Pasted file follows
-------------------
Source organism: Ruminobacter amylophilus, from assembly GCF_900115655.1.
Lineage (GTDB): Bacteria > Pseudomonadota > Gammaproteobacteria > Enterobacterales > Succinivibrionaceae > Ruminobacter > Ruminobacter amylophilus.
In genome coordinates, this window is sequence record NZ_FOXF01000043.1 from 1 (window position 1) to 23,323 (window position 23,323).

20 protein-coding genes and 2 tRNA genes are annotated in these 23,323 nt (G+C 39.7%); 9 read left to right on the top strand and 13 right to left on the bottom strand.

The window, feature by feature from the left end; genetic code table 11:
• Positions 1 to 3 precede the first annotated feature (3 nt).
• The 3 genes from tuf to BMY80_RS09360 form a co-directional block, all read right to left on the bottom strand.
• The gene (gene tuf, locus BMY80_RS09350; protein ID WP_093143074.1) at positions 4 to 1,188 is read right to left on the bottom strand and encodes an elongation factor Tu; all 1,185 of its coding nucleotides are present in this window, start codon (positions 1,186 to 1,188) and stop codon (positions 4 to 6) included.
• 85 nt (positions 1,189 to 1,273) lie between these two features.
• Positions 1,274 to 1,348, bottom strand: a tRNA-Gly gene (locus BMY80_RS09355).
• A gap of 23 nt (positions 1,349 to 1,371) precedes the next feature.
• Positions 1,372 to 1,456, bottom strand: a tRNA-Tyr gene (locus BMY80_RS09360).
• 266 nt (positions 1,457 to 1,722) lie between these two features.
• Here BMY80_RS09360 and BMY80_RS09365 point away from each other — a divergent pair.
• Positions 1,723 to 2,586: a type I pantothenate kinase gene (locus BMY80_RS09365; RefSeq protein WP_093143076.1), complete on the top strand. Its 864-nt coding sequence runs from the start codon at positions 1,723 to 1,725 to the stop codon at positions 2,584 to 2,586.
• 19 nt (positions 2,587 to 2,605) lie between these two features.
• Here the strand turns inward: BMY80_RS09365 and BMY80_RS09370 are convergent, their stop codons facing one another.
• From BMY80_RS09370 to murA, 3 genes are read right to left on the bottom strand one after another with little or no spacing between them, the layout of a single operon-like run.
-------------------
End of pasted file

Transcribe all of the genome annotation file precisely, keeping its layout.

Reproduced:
Source organism: Ruminobacter amylophilus, from assembly GCF_900115655.1.
Lineage (GTDB): Bacteria > Pseudomonadota > Gammaproteobacteria > Enterobacterales > Succinivibrionaceae > Ruminobacter > Ruminobacter amylophilus.
In genome coordinates, this window is sequence record NZ_FOXF01000043.1 from 1 (window position 1) to 23,323 (window position 23,323).

20 protein-coding genes and 2 tRNA genes are annotated in these 23,323 nt (G+C 39.7%); 9 read left to right on the top strand and 13 right to left on the bottom strand.

The window, feature by feature from the left end; genetic code table 11:
• Positions 1 to 3 precede the first annotated feature (3 nt).
• The 3 genes from tuf to BMY80_RS09360 form a co-directional block, all read right to left on the bottom strand.
• The gene (gene tuf, locus BMY80_RS09350; protein ID WP_093143074.1) at positions 4 to 1,188 is read right to left on the bottom strand and encodes an elongation factor Tu; all 1,185 of its coding nucleotides are present in this window, start codon (positions 1,186 to 1,188) and stop codon (positions 4 to 6) included.
• 85 nt (positions 1,189 to 1,273) lie between these two features.
• Positions 1,274 to 1,348, bottom strand: a tRNA-Gly gene (locus BMY80_RS09355).
• A gap of 23 nt (positions 1,349 to 1,371) precedes the next feature.
• Positions 1,372 to 1,456, bottom strand: a tRNA-Tyr gene (locus BMY80_RS09360).
• 266 nt (positions 1,457 to 1,722) lie between these two features.
• Here BMY80_RS09360 and BMY80_RS09365 point away from each other — a divergent pair.
• Positions 1,723 to 2,586: a type I pantothenate kinase gene (locus BMY80_RS09365; RefSeq protein WP_093143076.1), complete on the top strand. Its 864-nt coding sequence runs from the start codon at positions 1,723 to 1,725 to the stop codon at positions 2,584 to 2,586.
• 19 nt (positions 2,587 to 2,605) lie between these two features.
• Here the strand turns inward: BMY80_RS09365 and BMY80_RS09370 are convergent, their stop codons facing one another.
• From BMY80_RS09370 to murA, 3 genes are read right to left on the bottom strand one after another with little or no spacing between them, the layout of a single operon-like run.